Copy of John Singer Sargent's "Coventry Patmore", stage one

This is a charcoal drawing after Sargent's portrait of Coventry Patmore, the English poet and critic, painted in 1894.  I was asked by a student to document my drawing process, and this post is the result.  I can't say that I always work the same way, but this is a fair average of how my drawings progress.  Keep in mind before you read on - I have a fair bit of anatomical knowledge.  That makes this easier, as I have a good understanding of what mechanics make up my subject and I can therefore manipulate them to my advantage.  What I am writing in this particular blog entry does not address anatomy, just the step by step process of building a drawing.  The materials used were Zerkall German Ingres paper (sand color), the charcoal was made by Nitram, and the white chalk was Faber-Castell Pitt pastel pencil medium.

The first step is placement.  I decide where on the page I'd like the subject to be.  If I was working from life, I'd actually measure the sitter's head height and transfer it to the page.  Since Mr. Patmore has been dead for just over a century, I have no idea how big his head is.  Rather than have him exhumed, I opted instead to just guess that his head was 9" in height.  It didn't really matter, so long as I kept it consistent throughout the drawing.  I marked the top of his head (not including hair), measured 9" down to his chin, and no matter what happened during the duration of this portrait, those two marks must ALWAYS remain in place, otherwise the head will grow or shrink and things will get out of control.  

I sketched in the head as an oval with a centerline running through the middle (I don't have a photo of this, but traces of it are evident if you look closely).  There wan't much of a tilt of Patmore's head up or down, but he is turning his head to the side, so I focused on that.  All facial features are ignored - it's just an egg with a centerline.  Even with that alone, I am able to see which way the head is turning.  

I then divided the head in half from top to bottom (in this case, 4.5" down from the top of his head), and then divided each half into halves (2.25" each).  You can see my marks - the halfway mark is just under the eye, the upper quarter mark is in the middle of the forehead, and the lower quarter mark is just under the nose.  Of course none of those facial features were there when I made those marks, instead those marks were used to find the facial features.  I made those same marks on the actual Sargent painting I was working from and was able to see where the features landed on the vertical axis, and then I knew where they needed to be on my drawing, at least generally.  For example, I could see that the bottom of the nose fell just above the lower quarter mark.  This is just how I would do it if I was working from life.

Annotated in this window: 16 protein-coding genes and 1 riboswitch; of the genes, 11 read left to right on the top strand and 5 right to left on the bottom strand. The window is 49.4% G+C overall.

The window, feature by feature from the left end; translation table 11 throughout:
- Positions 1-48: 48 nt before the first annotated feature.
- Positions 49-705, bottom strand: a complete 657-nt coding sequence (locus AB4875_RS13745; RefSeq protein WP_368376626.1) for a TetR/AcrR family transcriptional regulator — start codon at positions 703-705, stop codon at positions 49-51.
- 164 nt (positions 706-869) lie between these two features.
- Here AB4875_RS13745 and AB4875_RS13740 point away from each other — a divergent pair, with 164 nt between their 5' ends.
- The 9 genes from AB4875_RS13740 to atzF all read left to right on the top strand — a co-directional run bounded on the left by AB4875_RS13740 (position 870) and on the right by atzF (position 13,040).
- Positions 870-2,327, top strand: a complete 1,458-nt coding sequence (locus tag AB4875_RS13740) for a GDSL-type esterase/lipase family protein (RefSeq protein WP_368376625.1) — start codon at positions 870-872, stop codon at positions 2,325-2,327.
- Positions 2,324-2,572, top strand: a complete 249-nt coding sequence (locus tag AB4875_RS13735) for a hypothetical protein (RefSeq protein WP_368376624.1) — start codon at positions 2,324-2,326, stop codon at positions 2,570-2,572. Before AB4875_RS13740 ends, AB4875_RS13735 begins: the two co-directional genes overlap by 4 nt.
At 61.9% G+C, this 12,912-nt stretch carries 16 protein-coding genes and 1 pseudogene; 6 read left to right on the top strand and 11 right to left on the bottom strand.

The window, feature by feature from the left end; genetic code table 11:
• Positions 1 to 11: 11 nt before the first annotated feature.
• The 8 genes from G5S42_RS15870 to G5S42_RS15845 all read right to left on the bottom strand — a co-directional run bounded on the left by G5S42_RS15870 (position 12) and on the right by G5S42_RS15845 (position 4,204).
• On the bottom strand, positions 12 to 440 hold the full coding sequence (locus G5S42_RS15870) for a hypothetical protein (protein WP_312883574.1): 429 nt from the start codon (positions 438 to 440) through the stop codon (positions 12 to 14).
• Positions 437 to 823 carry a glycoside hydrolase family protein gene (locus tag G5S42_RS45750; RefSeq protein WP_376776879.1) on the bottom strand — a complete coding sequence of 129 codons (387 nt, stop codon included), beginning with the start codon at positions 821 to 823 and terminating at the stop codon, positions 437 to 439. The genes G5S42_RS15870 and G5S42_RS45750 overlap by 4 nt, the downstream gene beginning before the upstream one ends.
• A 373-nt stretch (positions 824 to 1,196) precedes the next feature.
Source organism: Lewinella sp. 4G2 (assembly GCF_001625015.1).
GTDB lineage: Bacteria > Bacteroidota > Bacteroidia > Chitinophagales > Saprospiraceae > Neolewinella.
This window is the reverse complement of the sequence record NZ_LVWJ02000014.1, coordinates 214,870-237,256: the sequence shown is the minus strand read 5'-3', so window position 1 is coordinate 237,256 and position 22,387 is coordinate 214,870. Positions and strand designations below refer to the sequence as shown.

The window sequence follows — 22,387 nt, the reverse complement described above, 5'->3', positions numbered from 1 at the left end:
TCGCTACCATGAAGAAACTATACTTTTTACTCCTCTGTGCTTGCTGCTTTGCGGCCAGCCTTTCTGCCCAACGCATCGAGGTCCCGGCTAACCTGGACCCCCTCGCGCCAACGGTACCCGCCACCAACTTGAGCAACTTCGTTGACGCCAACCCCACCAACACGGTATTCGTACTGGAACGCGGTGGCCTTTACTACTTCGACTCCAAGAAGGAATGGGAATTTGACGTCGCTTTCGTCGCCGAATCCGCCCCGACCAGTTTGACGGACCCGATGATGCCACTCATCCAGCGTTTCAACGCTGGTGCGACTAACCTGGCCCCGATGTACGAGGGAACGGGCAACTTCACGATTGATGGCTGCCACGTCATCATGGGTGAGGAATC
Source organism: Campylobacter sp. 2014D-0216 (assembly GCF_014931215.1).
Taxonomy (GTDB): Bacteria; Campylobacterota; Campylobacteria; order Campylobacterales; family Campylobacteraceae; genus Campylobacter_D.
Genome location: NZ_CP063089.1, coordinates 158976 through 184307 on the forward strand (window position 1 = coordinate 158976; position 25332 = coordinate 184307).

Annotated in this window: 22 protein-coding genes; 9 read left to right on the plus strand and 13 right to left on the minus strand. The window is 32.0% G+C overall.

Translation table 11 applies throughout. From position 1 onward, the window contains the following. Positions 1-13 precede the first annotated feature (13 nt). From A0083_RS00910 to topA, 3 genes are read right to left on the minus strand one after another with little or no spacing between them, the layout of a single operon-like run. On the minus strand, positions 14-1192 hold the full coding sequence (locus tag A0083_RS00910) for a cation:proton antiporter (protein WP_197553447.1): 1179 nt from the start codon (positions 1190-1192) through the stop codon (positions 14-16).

As I added in the nose, chin and mouth, I imagined them projecting outwardly from that centerline.  The angle of the nose's projection from the face is very important - it can help determine both what an individual's nose looks like as well as how the head is tilted.  Another distinctive marker is the angle of the jaw.  In order to figure that out, I had to place the ear.  Just like with the rest of the major features, I used the quarter and halfway marks to find the top and bottom of the ear.  The bottom of the ear is where the back of the jaw moves toward, so once I had that ear placed I could determine the angle of Patmore's jaw.

Thus far I only had measurements on the vertical axis.  I needed to get an estimate for how deep and wide this head needed to be.  I went to Sargent's painting, took a measurement of the widest point of the head (in this case it was from the cheekbone on the left to the back of the skull on the right), and related that to the height of the head.  I then knew that the width of the head was about the same as the distance between the top of the head and the bottom of the nose.  I added in the ribcage and the neck - that subtle projection of the head from the body is specific to everyone and adds a great deal of likeness and character.  Note that I added the centerline to the neck as well.  

Now I had the height, width/depth of the head, which way it was facing, the angle of the neck, and where the top and bottom of the major features were located.  Everything else was essentially just filling in the blanks.  I 'chiseled' the major features of the skull out of the oval, which is most evident in the left contour of the face.  

This initial laying in is the most important phase of getting a likeness - even though it may not look like the sitter yet, we have our height, width and depth, and the general proportions are mapped out.  Keep that centerline too - it will save you down the line as you make adjustments.  Remember, go from general to specific!